No stocks trader worth his name considers buying or selling without some kind of technical analysis. There was a time when technical analysis was relegated to a minority who believed in its veracity; nowadays, all major mutual funds and brokers have a battery of people who specialize in technical analysis. The advent of internet and globalization has made many excellent resources on technical analysis available to investors. However, technical analysis is too vast a subject to be covered by a single resource. Moreover, it is an evolving subject. The subject of these articles is to understand the basics of technical analysis.
What is Technical Analysis?
Broadly speaking, technical analysis is the study of prices used for stocks trading, commodity trading or forex trading, that makes use of technical charts (also called as stock charts) as the primary means of understanding price patterns. It can be safely said that Charles Dow, the progenitor of the Dow theory, is the chief architect of modern technical analysis.
Technical analysis is the examination of past price movements to forecast the future price movements. Technical analysts are sometimes referred to as ‘chartists’ because they rely almost exclusively on charts for their analysis of price movement.
The Theory behind Technical Analysis
The price of shares / commodities / forex follow the law of demand and supply.
The basic philosophy behind technical analysis is very simple: the market discounts everything.
The price of a stock / commodity / currency is dependent on many factors. A technical analyst believes that the price at any given time is the sum total of the demand and supply at that time, all the latest knowledge about the company, and the overall market situation. Thus, there is no need to study the fundamentals of a company, or keep abreast of the latest developments pertaining to the company – the share price already reflects it.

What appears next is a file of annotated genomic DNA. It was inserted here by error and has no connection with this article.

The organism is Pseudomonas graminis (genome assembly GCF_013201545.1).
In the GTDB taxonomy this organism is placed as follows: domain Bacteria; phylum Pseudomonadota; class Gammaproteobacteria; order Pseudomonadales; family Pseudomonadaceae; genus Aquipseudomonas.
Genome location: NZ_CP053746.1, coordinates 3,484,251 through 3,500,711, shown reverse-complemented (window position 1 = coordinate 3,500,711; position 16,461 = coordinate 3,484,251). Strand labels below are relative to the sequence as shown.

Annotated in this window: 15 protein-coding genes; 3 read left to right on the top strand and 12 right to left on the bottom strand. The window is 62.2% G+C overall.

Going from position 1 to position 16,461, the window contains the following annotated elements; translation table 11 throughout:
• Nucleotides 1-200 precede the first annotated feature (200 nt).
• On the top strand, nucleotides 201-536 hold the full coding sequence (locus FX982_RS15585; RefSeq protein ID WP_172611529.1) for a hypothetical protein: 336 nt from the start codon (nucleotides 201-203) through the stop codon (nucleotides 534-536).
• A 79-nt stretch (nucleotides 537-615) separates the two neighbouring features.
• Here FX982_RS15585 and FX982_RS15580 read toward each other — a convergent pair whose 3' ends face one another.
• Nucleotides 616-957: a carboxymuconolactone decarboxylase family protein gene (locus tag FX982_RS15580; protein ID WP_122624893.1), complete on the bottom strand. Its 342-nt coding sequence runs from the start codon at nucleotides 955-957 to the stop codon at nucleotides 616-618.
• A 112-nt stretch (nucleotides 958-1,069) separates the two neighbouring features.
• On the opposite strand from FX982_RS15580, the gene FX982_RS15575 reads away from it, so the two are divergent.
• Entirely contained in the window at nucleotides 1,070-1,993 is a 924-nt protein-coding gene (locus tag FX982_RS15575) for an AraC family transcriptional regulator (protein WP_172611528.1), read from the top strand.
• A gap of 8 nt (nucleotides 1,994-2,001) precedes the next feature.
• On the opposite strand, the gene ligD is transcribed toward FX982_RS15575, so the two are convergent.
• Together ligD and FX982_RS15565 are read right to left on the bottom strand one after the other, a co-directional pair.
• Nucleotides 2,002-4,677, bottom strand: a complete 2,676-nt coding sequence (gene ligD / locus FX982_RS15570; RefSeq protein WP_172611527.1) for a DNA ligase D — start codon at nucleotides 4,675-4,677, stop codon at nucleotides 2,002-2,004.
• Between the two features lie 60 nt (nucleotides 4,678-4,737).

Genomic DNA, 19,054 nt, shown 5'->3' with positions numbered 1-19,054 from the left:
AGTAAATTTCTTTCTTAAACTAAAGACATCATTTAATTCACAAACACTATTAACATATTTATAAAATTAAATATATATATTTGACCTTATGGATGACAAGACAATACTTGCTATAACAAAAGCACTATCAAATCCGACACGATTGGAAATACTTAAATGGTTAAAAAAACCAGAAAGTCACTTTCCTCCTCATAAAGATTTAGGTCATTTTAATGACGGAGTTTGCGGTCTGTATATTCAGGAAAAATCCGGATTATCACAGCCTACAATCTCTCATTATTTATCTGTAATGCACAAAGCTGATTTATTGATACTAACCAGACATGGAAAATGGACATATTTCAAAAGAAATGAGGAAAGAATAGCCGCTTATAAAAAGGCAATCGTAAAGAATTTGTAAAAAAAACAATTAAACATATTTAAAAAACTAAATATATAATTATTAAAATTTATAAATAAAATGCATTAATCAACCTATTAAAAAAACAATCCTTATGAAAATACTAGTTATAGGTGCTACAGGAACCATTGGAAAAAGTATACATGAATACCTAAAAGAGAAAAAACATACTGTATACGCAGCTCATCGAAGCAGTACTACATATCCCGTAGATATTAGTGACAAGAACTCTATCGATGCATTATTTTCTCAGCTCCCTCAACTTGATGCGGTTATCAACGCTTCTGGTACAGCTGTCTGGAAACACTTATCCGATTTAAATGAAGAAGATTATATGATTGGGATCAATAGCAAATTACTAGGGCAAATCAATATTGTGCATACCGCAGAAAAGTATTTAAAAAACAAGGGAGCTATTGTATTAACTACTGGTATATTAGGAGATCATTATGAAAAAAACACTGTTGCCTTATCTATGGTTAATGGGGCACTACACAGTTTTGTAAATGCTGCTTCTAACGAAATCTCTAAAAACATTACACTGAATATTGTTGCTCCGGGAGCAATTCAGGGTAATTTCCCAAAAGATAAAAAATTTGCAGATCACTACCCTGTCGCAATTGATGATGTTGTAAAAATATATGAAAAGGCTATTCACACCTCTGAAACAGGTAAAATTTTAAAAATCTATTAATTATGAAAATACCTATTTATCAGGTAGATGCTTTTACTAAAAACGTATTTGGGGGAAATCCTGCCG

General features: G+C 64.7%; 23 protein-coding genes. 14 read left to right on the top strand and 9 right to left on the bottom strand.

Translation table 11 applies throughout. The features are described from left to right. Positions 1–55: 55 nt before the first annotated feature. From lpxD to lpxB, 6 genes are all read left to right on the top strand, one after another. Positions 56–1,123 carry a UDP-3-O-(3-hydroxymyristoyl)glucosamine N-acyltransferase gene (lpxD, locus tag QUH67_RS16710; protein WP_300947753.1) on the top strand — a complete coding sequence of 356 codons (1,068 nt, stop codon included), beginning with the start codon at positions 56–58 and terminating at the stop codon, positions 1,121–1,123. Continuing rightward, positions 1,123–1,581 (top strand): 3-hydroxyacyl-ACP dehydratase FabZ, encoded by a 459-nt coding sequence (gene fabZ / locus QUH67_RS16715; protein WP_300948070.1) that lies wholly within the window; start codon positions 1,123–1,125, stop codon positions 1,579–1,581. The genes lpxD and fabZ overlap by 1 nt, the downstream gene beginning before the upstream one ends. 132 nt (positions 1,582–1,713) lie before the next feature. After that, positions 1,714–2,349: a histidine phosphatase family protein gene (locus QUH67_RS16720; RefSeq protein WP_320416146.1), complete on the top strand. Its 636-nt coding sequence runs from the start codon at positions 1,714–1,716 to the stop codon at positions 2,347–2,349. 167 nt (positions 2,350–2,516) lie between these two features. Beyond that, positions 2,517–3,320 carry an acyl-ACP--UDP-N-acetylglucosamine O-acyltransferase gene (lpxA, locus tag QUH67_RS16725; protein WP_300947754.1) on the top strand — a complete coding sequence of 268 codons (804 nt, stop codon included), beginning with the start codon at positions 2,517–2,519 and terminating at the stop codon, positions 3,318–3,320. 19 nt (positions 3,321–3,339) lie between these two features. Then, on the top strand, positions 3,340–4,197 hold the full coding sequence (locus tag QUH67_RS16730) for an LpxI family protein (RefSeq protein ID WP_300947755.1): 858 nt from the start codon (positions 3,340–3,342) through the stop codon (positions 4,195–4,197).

Day Trading (and trading in general) is the buying and selling of various financial instruments, such as futures, options, currencies, and stocks, with the goal of making a profit from the fluctuations of the buy and selling prices. Day trading differs slightly from other styles of trading in that positions are rarely (if ever) held overnight or when the market being traded is closed.
The vast reach of the Internet offers exciting options for day traders – short term investors who believe in profiting from changes in the stocks / commodities / forex market on a minute level. Typically, day traders believe in squaring their position within one trading session.
It is important for a day trader to be constantly in touch of the market, and track the movement of the price.
Day traders have to be very alert, and must possess a sound technical background to be successful. There are many examples of day traders who have lost their life savings, as they were not fully geared to operate in this demanding market scenario.
Today, most important exchanges offer online and real time data about the movement of a stock / commodity / currency. Using the right tools, a day trader can earn substantial profits from the fluctuation in prices.
Technical Analysis and Day Traders
Day trading was originally only available to financial companies (such as banks), because only they had access to the exchanges and market data. But over the last decade there has been a technology revolution and the internet means that today individual traders have direct access to the same exchanges and market data, and can make the same trades at very low cost.
For a day trader, the right technical analysis tools are a must. In normal circumstances, company information, availability of a commodity or the prices of currency do not change drastically and as such fundamental analysis proves to be ineffective for day traders. In the short term, these prices are dynamic and depend a great deal on the demand and supply at any given instance. Only the right technical analysis tools will help day traders achieve their goals in such a short term.